Over the past two decades, Coca Michelle has painted the nails of hundreds of people. These days, however, she is focused on beautifying the claws of just a handful of A-list clients.
Michelle is a nail artist and “visual poet,” as she calls herself on social media, who first got her start in the beauty industry at the age of six. Her parents kept a small nail salon in East London where Michelle would spend after-school hours.
More from WWD
“I would go and talk to the clients, and then I got really comfortable,” she told Beauty Inc. “I started noticing how artistic nail art was. I saw something really beautiful about the process, instead of just looking at the finished outcome.”
By nine years old, Michelle was airbrushing patrons’ nails in true 1990s style: “French tips with the glitter line.”
“My parents would let me work on clients, and I would freestyle for them,” Michelle said. “The clients always liked my designs better.”
A natural-born artist, Michelle began painting around the same time as she first started doing nails. While her peers may have been learning to color inside the lines, Michelle was perfecting lines of her own, though ones she would draw on the nails of paying customers.
These days, her clientele includes Megan Thee Stallion, Summer Walker, Jhené Aiko and Christina Aguilera. Michelle picks up others here and there, but keeps her schedule fairly open since she started freelancing.
For inspiration, Michelle draws from her famous clients — what they’re wearing, their aesthetic — prior to painting their nails. Her designs are simultaneously inventive and nostalgic, fusing modern-day trends with her signature 1990s style of extra-long acrylic extensions.
For Sami Miro, the vintage-curator-turned-entrepreneur, Michelle once cut denim fabric and applied to it extensions along with gold knick-knacks. In an homage to Vivienne Westwood’s fashion, Michelle painted the designer’s iconic orbit logo on clear extensions, complete with pearls and metal embellishments.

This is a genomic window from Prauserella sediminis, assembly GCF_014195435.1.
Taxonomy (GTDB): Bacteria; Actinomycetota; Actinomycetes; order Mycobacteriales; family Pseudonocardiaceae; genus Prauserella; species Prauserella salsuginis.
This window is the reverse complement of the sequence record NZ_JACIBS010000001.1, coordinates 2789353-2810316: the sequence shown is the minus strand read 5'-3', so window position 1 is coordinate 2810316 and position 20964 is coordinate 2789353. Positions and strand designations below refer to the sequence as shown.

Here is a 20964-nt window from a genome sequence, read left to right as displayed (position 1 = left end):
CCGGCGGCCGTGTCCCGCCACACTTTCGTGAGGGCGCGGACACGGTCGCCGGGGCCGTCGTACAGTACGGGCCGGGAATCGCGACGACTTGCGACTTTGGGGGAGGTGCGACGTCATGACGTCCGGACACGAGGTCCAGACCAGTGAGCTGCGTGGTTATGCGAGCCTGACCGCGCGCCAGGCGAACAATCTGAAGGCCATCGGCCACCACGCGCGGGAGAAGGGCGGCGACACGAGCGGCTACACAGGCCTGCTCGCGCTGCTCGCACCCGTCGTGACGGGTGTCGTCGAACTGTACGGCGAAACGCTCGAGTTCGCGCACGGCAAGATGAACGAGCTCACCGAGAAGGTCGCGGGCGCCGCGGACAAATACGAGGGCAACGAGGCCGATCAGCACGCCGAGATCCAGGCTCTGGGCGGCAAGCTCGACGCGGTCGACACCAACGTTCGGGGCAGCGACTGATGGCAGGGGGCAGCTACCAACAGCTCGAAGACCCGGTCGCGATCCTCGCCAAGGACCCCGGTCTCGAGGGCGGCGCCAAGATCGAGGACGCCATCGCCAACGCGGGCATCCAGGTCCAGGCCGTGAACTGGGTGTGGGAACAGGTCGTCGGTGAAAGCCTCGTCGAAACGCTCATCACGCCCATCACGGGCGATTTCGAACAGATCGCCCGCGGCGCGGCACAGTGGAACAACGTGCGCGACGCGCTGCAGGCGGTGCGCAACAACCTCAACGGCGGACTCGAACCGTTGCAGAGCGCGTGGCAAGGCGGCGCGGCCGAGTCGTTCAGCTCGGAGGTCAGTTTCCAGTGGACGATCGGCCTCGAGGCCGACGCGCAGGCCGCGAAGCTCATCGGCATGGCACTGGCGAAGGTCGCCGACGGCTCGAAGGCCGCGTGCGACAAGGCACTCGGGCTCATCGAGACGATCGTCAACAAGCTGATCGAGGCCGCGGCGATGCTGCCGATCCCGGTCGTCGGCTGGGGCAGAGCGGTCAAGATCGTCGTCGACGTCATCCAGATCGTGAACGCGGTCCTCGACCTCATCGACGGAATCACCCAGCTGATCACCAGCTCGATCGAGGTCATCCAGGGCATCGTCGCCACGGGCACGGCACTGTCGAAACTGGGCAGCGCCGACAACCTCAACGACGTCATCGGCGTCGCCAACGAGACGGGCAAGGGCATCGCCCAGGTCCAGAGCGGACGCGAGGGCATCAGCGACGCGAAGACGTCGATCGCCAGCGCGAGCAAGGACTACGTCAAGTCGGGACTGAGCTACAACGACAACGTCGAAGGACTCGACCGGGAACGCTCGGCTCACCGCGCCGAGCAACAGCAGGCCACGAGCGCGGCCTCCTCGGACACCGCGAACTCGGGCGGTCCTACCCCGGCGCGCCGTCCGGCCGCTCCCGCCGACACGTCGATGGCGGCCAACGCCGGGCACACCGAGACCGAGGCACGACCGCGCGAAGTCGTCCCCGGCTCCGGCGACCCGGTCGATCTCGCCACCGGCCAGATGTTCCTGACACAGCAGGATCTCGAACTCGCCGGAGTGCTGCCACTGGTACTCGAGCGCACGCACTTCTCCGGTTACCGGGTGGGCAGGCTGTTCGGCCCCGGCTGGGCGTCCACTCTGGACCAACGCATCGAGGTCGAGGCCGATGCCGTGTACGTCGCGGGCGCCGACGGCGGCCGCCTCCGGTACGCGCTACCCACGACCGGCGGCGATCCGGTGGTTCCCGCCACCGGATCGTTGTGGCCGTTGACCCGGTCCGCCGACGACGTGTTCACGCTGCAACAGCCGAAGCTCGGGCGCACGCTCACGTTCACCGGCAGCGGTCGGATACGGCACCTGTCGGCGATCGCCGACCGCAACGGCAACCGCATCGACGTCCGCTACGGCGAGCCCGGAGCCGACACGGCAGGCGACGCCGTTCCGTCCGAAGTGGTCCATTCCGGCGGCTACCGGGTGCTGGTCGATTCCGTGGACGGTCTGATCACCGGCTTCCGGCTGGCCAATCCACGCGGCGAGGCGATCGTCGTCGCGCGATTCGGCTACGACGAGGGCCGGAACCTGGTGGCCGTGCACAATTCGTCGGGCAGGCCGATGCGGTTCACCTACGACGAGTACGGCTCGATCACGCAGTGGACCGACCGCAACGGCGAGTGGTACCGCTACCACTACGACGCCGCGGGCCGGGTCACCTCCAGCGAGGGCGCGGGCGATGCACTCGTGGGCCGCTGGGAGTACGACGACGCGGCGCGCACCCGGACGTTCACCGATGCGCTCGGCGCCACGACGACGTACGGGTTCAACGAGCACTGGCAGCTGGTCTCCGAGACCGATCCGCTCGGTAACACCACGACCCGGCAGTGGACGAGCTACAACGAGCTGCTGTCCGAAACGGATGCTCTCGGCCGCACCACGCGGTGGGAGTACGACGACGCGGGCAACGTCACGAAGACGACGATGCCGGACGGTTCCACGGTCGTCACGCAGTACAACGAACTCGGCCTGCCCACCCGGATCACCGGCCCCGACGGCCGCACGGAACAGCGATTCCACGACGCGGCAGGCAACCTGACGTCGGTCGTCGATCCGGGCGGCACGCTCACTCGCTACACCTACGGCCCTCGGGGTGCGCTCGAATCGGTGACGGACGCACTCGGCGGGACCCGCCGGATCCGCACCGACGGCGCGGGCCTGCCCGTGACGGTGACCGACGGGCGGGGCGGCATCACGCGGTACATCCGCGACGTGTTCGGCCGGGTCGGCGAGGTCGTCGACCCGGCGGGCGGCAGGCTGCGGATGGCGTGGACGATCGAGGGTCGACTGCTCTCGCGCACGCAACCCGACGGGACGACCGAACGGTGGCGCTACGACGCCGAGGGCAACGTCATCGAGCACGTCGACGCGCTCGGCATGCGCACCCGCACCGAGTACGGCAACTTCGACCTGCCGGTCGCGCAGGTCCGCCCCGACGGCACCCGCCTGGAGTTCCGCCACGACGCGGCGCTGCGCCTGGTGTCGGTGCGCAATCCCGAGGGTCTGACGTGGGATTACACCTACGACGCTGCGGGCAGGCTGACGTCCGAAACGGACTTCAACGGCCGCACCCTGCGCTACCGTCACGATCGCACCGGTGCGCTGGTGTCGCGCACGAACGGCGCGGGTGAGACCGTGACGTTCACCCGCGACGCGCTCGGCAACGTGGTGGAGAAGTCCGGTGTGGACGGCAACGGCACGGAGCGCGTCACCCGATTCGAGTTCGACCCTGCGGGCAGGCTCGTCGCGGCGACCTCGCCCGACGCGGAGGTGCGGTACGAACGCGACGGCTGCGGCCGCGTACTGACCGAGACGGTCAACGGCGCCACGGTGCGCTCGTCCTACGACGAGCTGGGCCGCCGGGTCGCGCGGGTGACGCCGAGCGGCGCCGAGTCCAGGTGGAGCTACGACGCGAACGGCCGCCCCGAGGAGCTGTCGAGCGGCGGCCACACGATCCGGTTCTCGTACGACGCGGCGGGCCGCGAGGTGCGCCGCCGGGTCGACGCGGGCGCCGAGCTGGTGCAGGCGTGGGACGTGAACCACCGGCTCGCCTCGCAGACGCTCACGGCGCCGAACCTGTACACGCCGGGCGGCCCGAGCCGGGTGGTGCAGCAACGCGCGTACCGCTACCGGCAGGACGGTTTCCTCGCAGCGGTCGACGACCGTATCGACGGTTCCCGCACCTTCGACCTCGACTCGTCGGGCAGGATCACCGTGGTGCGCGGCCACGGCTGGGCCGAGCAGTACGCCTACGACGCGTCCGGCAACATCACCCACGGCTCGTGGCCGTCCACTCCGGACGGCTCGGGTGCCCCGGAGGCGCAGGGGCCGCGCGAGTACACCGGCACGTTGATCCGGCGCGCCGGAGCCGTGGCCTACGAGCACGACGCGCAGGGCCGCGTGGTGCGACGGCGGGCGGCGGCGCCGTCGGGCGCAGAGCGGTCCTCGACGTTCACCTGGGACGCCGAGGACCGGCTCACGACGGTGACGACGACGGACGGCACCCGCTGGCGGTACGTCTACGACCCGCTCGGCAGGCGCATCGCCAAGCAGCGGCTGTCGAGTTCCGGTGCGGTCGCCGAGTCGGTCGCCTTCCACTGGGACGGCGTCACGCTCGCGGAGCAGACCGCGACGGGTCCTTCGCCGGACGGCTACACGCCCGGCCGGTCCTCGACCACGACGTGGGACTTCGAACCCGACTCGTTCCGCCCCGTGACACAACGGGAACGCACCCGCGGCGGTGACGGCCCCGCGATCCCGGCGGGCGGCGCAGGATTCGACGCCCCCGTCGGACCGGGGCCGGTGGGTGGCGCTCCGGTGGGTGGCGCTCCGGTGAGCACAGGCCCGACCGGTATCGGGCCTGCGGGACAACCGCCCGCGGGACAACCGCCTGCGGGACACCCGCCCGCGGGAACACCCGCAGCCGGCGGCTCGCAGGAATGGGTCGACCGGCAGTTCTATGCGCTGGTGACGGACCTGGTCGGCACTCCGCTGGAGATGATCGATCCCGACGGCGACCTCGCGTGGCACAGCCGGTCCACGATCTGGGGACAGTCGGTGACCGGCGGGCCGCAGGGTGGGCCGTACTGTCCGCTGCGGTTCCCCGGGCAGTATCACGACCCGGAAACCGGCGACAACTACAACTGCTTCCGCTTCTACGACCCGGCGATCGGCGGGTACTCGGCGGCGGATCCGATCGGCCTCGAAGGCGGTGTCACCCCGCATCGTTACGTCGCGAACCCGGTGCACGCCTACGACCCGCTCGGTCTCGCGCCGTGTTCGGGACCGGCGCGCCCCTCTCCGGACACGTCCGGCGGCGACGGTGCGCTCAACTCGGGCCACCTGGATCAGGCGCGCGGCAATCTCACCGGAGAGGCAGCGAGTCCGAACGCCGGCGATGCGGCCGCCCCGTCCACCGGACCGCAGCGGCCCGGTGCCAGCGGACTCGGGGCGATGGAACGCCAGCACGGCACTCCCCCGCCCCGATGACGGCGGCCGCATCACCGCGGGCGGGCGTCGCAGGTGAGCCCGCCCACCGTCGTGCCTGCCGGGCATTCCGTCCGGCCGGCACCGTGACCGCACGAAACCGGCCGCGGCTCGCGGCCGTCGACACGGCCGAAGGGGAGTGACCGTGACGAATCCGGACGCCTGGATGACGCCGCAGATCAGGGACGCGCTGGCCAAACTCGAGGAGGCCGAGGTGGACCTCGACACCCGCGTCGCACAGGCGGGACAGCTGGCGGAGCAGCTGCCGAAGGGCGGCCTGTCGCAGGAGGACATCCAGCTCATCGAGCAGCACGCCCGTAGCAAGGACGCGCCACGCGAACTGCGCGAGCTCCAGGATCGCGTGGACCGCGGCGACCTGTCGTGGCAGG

“At the time I started, there was no social media, so you couldn’t compare [yourself to] what everybody else was doing,” Michelle said. “At that time, people were just getting nails done based on their outfit or their personality, which is what I do today. I don’t go online too much for inspiration. I like getting to know my client and her personality and seeing what she’s wearing.”
The intimate nature of painting intricate art, which can take hours, on nails leads to relationship building. Michelle describes the whole process as “sharing special energy” with a client.
“Nail art has evolved so much,” she said. “If you go back to print or icons that were fans of nail art, you can see how something so minute can create such a special moment. It’s an accessory you wear. With makeup, you wash it off at the end of the day, but your nails last for a couple of weeks. It’s a whole process. When you’re seeing how it’s all created, it makes you have a different level of respect for the craft.”
In the world of nail art, salons often serve as a place for aspiring nail artists to hone their artistry. They learn how to best cure acrylic and gel polishes, how to draw clean lines and how to apply embellishments, such as nail piercings, among other things, under the guidance of a salon owner. Then, when they’ve amassed a loyal following of their own — or, in Michelle’s case, famous clients with demanding schedules — technicians will inevitably go freelance, affording themselves the freedom to create their own schedules or perhaps start salons of their own.
Michelle credits Laqué Nail Bar in Los Angeles with helping her sharpen her painting skills.
“The clients [at Laqué Nail Bar] had a higher standard of expectations,” Michelle said. “They helped me perfect every minute detail.”
She joined the salon when she was 18. Now 24, she has since started freelancing.
In 2018, Teyana Taylor, who was Michelle’s first celebrity client, tapped her to open a nail salon called Junie Bee Nails in New York City’s Harlem neighborhood. Michelle left the business before the onset of the coronavirus pandemic in the U.S., which forced Junie Bee Nails to permanently close.
Michelle took off from work the first three months of the pandemic “just to be safe,” she said. She works with hard gel, though acrylic is her go-to. She uses Valentino products and Lacqué’s in-house line of gel polishes for her designs.
“This year, I actually spent a little bit of time working on a project that’s not nail-related, but still has something to do with my brand, Visual Poet, and my heritage,” Michelle said. “Visual Poet is an umbrella term I created because when people would ask me, ‘What do you do?’, I felt that question was so invasive and daunting. With my work, I try to create a product that looks good but also has a meaning behind it. I created that brand in order to summarize all of that.”
MORE FROM WWD BEAUTY: